Hate Begins at Home
By Joan Aiken
'Joan Aiken's triumph with this genre is that she does it so much better than others' New York Times Book Review
'Waiting for her, he was on edge with expectation. He had never planned a murder before ... Only sheer necessity was making him do it now ...'
Coincidence couldn't explain the three accidental deaths. It had to be something more - something sinister? One old lady had fallen and broken her neck; the others had died in hit-and-run accidents. And now beautiful young Caroline Conroy, who has returned to her poisonous family after a mysterious tragedy abroad, must face the enemy: a smiling stranger who is calmly and ruthlessly planning her destruction.
'Terrifyingly enclosed spine-chiller' Sunday Telegraph
Joan Aiken, English-born daughter of American poet Conrad Aiken, began her writing career in the 1950s. Working for Argosy magazine as a copy editor but also as the anonymous author of articles and stories to fill up their pages, she was adept at inventing a wealth of characters and fantastic situations, and went on to produce hundreds of stories for Good Housekeeping, Vogue, Vanity Fair and many other magazines. Some of those early stories became novels, such as The Silence of Herondale, first published fifty years ago in 1964. Although her first agent famously told her to stick to short stories, saying she would never be able to sustain a full-length novel, Joan Aiken went on to win the Guardian Children's Fiction Prize for The Whispering Mountain, and the Edgar Alan Poe award for her adult novel Night Fall. Her best known children's novel, The Wolves of Willoughby Chase, was acclaimed by Time magazine as 'a genuine small masterpiece'. In 1999 she was awarded an MBE for her services to children's literature, and although best known as a children's writer, Joan Aiken wrote many adult novels, both modern and historical, with her trademark wit and verve. Many have a similar gothic flavour to her children's writing, and were much admired by readers and critics alike. As she said 'The only difference I can see is that children's books have happier endings than those for adults.' You have been warned . . .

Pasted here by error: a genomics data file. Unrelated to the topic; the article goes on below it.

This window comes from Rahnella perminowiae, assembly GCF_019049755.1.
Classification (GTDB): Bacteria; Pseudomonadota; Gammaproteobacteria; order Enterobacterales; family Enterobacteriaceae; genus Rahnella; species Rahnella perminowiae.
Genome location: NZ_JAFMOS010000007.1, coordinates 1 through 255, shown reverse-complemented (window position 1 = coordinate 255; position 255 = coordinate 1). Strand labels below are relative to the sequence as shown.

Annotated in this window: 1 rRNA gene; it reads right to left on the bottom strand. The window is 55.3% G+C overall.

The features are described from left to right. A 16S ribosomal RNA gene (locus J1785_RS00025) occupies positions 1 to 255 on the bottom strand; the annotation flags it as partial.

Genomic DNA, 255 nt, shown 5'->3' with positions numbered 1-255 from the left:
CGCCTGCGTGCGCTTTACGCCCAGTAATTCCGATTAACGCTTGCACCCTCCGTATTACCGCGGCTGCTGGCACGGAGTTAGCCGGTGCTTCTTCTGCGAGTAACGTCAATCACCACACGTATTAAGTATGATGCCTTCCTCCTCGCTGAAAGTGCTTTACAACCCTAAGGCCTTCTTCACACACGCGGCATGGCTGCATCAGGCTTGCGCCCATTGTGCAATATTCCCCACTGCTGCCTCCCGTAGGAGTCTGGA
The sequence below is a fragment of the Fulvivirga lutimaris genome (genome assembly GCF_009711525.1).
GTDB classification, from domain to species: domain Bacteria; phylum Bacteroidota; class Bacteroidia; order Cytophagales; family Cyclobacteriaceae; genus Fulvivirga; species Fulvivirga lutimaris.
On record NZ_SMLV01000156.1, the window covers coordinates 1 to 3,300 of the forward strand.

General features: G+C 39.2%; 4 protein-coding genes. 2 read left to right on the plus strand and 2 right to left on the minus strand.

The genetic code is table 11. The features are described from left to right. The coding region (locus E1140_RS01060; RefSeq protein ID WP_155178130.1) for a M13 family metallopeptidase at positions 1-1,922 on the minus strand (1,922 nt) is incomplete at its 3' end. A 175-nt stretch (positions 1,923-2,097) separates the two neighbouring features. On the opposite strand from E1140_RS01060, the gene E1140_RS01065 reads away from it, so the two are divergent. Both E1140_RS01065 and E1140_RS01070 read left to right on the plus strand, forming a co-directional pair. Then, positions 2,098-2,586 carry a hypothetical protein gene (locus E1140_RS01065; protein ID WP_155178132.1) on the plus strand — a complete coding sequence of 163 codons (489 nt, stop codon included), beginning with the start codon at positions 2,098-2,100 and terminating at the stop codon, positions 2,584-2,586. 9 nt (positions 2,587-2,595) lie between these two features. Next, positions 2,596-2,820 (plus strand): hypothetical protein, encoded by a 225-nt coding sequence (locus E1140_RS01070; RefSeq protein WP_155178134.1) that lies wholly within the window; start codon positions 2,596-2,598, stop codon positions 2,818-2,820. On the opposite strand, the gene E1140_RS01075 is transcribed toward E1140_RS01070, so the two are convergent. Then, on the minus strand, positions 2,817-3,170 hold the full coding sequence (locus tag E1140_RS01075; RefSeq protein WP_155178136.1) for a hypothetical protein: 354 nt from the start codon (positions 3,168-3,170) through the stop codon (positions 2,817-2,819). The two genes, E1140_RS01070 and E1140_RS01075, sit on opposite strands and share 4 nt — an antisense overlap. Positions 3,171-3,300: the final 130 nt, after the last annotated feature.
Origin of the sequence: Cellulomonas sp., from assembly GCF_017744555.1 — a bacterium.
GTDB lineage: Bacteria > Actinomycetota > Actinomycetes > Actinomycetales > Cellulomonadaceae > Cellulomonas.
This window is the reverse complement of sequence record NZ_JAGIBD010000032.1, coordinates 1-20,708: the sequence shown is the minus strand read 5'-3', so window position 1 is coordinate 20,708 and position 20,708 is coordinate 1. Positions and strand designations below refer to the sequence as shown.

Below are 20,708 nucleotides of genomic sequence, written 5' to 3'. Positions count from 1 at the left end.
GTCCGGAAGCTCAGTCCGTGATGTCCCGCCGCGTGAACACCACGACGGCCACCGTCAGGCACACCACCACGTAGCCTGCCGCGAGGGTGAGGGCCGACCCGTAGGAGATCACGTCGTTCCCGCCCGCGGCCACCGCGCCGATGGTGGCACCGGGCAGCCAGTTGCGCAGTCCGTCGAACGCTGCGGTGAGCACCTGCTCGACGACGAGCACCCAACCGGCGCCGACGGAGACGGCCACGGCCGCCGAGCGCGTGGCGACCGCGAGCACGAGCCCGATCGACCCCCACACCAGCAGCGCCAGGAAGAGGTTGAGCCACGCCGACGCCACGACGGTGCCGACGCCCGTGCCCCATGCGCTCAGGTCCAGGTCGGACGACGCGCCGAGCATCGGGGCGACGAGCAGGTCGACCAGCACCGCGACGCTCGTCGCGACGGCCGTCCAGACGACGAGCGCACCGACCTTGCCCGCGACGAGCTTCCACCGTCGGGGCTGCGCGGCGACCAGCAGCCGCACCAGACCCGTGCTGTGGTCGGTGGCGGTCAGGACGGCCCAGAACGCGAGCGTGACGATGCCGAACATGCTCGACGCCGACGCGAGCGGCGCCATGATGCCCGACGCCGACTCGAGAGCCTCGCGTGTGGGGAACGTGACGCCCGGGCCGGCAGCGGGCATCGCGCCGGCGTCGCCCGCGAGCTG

- Other details
- Publication date:
14 Dec 2014
- Page count:
The Murder Room